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Is Bodyweight Training Enough to Build Strength?

Both calisthenics and lifting weights can help you make gains, but one is a more efficient method than the other.

A woman performing calisthenics in a home setting in front of Tonal

There’s no arguing that any form of strength training offers a host of benefits that include fat burning and weight management, healthy aging, and improved mental and emotional health. But how you strength train makes a difference in how fast and effectively you meet your goals.

For some, calisthenics, or working against just body weight, can be enough stress to stimulate some muscle growth. Doing push-ups, for example, can be as effective as bench-pressing for increasing upper-body strength and muscle density, according to a 2015 study in the Journal of Strength and Conditioning Research. This form of training, however, has its limitations.

“Bodyweight training works against the downward pull of gravity,” says Alex Rothstein, a certified personal trainer and coordinator for New York Institute of Technology’s Exercise Science program. “That means to work any specific muscle group, an individual has to position or angle their body appropriately to work against the downward force.” 

Picture that push-up: As you slowly lower to the ground, you’re resisting the pull of gravity; as you push back up, you’re pushing against the pull of gravity. With bodyweight exercise, you can adjust variables to make exercises harder (or easier), but “past a certain point, bodyweight resistance produces more of an endurance exercise than a strength or muscle-building one,” says Jack McNamara, an exercise physiologist and certified strength and conditioning specialist with TRAINFITNESS. Translation: If you want to see big benefits in terms of muscular development and metabolic change, body weight isn’t enough.

Pull Quote stating if you want to see big benefits in terms of muscular development and metabolic change, body weight isn't enough

“Muscles grow bigger when we overload them with progressively higher levels of resistance or weight,” explains McNamara. “That process creates tiny tears of the muscle fibers themselves, and during recovery, these fibers repair to become bigger and stronger.” Progressive overload is crucial to developing strength, but how it’s accomplished can depend on various training factors, such as load, training volume, tempo, and time under tension, he adds. 

“Because you can’t easily change the weight of a person and can only change the positioning of an exercise, it can be hard to progress calisthenics training as you get stronger,” says Rothstein. Without added resistance, you’ll eventually plateau. 

Bands, cables, and digital weight allow people to set and adjust resistance and work outside the force of gravity, says Rothstein. With bands, for example, the further you pull the more the resistance will increase. Cable resistance depends on your momentum (the slower you pull or release, the harder or easier it feels). And the advantage of Tonal’s adaptive digital weight is the resistance can adjust to every individual in real-time to be more or less challenging.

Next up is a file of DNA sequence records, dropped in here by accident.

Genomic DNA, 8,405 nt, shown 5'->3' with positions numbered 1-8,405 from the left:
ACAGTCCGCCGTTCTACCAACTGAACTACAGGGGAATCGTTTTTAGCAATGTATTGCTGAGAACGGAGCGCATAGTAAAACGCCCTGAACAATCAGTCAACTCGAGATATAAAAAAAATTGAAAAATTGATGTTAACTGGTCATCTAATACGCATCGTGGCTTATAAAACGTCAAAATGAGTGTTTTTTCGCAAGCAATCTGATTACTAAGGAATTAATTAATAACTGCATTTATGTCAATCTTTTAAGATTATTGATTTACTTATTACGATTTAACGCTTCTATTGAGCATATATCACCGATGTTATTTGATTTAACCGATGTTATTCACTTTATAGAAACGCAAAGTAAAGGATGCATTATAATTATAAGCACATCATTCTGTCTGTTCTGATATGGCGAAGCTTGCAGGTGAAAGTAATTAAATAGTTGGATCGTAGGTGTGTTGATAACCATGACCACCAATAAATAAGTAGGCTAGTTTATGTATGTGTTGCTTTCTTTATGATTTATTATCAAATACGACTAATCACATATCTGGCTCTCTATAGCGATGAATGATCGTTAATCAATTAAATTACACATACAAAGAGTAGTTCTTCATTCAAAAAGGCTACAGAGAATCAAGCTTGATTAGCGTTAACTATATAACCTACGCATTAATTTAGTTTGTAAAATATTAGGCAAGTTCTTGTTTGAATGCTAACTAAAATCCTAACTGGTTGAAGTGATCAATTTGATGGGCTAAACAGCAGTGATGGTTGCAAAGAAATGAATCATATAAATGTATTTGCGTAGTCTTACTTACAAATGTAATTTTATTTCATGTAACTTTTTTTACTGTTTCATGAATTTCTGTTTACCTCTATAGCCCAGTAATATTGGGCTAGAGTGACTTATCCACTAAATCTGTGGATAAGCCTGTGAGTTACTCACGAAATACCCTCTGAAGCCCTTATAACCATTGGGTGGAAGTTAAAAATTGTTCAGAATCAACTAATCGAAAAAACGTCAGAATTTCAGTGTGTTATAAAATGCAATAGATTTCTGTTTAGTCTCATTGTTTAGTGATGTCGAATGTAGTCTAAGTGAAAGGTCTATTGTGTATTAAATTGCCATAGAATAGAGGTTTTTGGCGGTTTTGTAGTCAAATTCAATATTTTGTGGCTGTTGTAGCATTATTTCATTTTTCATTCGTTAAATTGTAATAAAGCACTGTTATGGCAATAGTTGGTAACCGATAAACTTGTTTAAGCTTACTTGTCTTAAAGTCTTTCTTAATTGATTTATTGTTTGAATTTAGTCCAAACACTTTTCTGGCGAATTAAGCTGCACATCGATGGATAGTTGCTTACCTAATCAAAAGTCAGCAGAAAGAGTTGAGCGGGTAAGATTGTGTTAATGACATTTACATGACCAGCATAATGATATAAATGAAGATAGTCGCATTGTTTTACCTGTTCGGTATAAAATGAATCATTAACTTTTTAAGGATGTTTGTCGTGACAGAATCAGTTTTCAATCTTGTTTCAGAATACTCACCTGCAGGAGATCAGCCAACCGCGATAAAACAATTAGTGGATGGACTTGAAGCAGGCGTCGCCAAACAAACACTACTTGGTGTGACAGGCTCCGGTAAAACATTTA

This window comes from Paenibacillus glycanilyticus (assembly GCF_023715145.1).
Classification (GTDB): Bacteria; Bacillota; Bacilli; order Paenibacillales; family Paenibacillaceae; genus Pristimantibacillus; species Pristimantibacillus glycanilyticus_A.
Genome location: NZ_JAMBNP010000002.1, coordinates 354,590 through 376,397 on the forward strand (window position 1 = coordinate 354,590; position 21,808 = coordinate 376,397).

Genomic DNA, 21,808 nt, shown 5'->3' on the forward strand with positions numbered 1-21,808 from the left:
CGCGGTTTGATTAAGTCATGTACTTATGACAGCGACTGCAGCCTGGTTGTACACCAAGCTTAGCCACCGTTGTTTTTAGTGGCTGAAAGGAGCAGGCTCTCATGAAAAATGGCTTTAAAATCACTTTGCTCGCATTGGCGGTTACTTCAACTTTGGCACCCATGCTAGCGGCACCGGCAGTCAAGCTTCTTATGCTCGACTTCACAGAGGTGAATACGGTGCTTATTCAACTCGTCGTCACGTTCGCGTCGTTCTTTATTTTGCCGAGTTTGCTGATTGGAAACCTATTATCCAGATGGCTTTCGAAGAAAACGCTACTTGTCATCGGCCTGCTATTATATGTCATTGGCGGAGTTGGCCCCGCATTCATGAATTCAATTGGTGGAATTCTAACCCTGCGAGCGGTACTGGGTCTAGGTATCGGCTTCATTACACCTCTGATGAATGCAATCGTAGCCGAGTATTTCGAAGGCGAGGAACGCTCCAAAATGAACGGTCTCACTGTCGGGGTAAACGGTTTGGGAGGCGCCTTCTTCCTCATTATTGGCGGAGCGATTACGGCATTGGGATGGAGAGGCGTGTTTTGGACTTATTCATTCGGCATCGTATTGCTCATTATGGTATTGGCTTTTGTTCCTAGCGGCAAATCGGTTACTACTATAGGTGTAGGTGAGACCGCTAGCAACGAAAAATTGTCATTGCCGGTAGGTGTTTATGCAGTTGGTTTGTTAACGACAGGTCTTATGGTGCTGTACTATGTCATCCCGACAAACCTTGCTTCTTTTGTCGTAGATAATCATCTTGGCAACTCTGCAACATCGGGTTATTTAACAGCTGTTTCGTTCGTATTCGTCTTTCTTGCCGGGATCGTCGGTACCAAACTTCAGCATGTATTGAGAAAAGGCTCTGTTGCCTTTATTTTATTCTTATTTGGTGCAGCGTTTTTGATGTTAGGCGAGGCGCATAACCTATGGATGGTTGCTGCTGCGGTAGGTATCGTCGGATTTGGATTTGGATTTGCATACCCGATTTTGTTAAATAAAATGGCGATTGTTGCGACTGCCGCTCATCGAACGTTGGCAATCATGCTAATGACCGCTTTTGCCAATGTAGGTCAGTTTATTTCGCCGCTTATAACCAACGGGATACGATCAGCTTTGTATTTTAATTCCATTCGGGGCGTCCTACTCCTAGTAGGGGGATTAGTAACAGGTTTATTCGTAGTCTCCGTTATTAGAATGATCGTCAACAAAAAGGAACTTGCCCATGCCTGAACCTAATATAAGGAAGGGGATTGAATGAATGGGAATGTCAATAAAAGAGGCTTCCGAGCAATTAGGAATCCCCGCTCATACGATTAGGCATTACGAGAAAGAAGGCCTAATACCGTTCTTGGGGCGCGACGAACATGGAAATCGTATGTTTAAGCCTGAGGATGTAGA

“Added resistance is a great way to stimulate adaptation beyond the requirements of normal daily tasks,” says Rothstein. “For example, squatting with weight makes sitting and standing feel significantly easier because you built the strength to perform a loaded stand-up and are performing it with only bodyweight.” Think about how many different variations you’d need to try to progress that push-up. Progressing a bench press, on the other hand, could be as simple as adding more weight to the bar—which would make adhering to the principle of progressive overload way easier. 

“External loading also allows us to target or isolate specific muscle groups that prove far more challenging using bodyweight alone,” says McNamara. “Depending on the nature of the loading, one primary muscle or muscle group can be made to work against all of the resistance, which can help fast-track recovery from injury or work on stubborn imbalances that are hampering progress.”

Weight training allows both progressive overload and muscle or muscle group isolation, which means your workouts become more efficient. That’s the difference between spending hours cranking out push-ups and bodyweight squats and fitting a fast-but-challenging 20-minute workout into your schedule. Pair that with features on Tonal that make workouts even more effective like dynamic weight modes, form feedback, progress tracking, and coach-led programming, and it’s easy to see how one method is far more effective than the other.

That doesn’t mean you should never do bodyweight exercises—outside of developing strength, the benefits of this type of training include improved stability, flexibility, and coordination. Plus, bodyweight training offers the opportunity to perfect your form before adding load, but external resistance gives you more versatility and longer-term opportunities if making serious gains is your goal.

“Most of us start our exercise journey with bodyweight training one way or another,” says McNamara. “As our coordination, stability, and motor control improve, we generally evolve our approach to training to add in external stimuli to achieve progressive overload more efficiently.”

Once you’ve got your form dialed in during bodyweight exercise, add weights and progress slowly. “People like to add weight very quickly,” says Rothstein, which can lead to overtraining or injury. But Tonal’s artificial intelligence provides weight recommendations based on where you are and increases the resistance in one-pound increments as you get stronger.

In the end, both forms of strength training will improve your body composition and health, but resistance training with load like the digital weight provided by Tonal is a far more effective and efficient way to achieve your goals.